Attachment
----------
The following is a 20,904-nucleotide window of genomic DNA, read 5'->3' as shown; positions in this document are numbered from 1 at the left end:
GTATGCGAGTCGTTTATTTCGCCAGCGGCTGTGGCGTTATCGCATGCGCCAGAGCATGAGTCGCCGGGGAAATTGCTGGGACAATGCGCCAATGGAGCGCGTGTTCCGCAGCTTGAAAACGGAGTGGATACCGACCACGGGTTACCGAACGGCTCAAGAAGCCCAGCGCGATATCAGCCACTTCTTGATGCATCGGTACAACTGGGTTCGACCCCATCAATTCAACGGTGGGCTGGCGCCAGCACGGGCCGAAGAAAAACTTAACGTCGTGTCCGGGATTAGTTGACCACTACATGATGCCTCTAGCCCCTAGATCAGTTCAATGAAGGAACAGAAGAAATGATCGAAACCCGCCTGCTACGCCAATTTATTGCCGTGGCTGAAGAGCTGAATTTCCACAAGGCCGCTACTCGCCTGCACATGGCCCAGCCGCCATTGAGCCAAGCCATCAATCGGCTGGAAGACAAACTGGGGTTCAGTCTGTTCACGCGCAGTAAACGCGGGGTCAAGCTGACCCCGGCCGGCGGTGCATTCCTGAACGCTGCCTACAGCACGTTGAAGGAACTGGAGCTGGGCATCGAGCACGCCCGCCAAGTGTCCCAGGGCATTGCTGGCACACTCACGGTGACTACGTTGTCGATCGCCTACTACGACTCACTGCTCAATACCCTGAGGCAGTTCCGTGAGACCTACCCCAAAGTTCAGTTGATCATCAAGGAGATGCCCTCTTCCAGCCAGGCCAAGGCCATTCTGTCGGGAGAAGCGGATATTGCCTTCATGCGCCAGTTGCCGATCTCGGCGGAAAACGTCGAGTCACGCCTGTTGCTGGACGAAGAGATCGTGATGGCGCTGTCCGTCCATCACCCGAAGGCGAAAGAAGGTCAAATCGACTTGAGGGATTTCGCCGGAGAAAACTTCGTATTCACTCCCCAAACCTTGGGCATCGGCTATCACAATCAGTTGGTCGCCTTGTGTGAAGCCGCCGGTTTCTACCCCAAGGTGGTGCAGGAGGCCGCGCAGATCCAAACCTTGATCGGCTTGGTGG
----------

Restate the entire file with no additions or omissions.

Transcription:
The following is a 20,904-nucleotide window of genomic DNA, read 5'->3' as shown; positions in this document are numbered from 1 at the left end:
GTATGCGAGTCGTTTATTTCGCCAGCGGCTGTGGCGTTATCGCATGCGCCAGAGCATGAGTCGCCGGGGAAATTGCTGGGACAATGCGCCAATGGAGCGCGTGTTCCGCAGCTTGAAAACGGAGTGGATACCGACCACGGGTTACCGAACGGCTCAAGAAGCCCAGCGCGATATCAGCCACTTCTTGATGCATCGGTACAACTGGGTTCGACCCCATCAATTCAACGGTGGGCTGGCGCCAGCACGGGCCGAAGAAAAACTTAACGTCGTGTCCGGGATTAGTTGACCACTACATGATGCCTCTAGCCCCTAGATCAGTTCAATGAAGGAACAGAAGAAATGATCGAAACCCGCCTGCTACGCCAATTTATTGCCGTGGCTGAAGAGCTGAATTTCCACAAGGCCGCTACTCGCCTGCACATGGCCCAGCCGCCATTGAGCCAAGCCATCAATCGGCTGGAAGACAAACTGGGGTTCAGTCTGTTCACGCGCAGTAAACGCGGGGTCAAGCTGACCCCGGCCGGCGGTGCATTCCTGAACGCTGCCTACAGCACGTTGAAGGAACTGGAGCTGGGCATCGAGCACGCCCGCCAAGTGTCCCAGGGCATTGCTGGCACACTCACGGTGACTACGTTGTCGATCGCCTACTACGACTCACTGCTCAATACCCTGAGGCAGTTCCGTGAGACCTACCCCAAAGTTCAGTTGATCATCAAGGAGATGCCCTCTTCCAGCCAGGCCAAGGCCATTCTGTCGGGAGAAGCGGATATTGCCTTCATGCGCCAGTTGCCGATCTCGGCGGAAAACGTCGAGTCACGCCTGTTGCTGGACGAAGAGATCGTGATGGCGCTGTCCGTCCATCACCCGAAGGCGAAAGAAGGTCAAATCGACTTGAGGGATTTCGCCGGAGAAAACTTCGTATTCACTCCCCAAACCTTGGGCATCGGCTATCACAATCAGTTGGTCGCCTTGTGTGAAGCCGCCGGTTTCTACCCCAAGGTGGTGCAGGAGGCCGCGCAGATCCAAACCTTGATCGGCTTGGTGG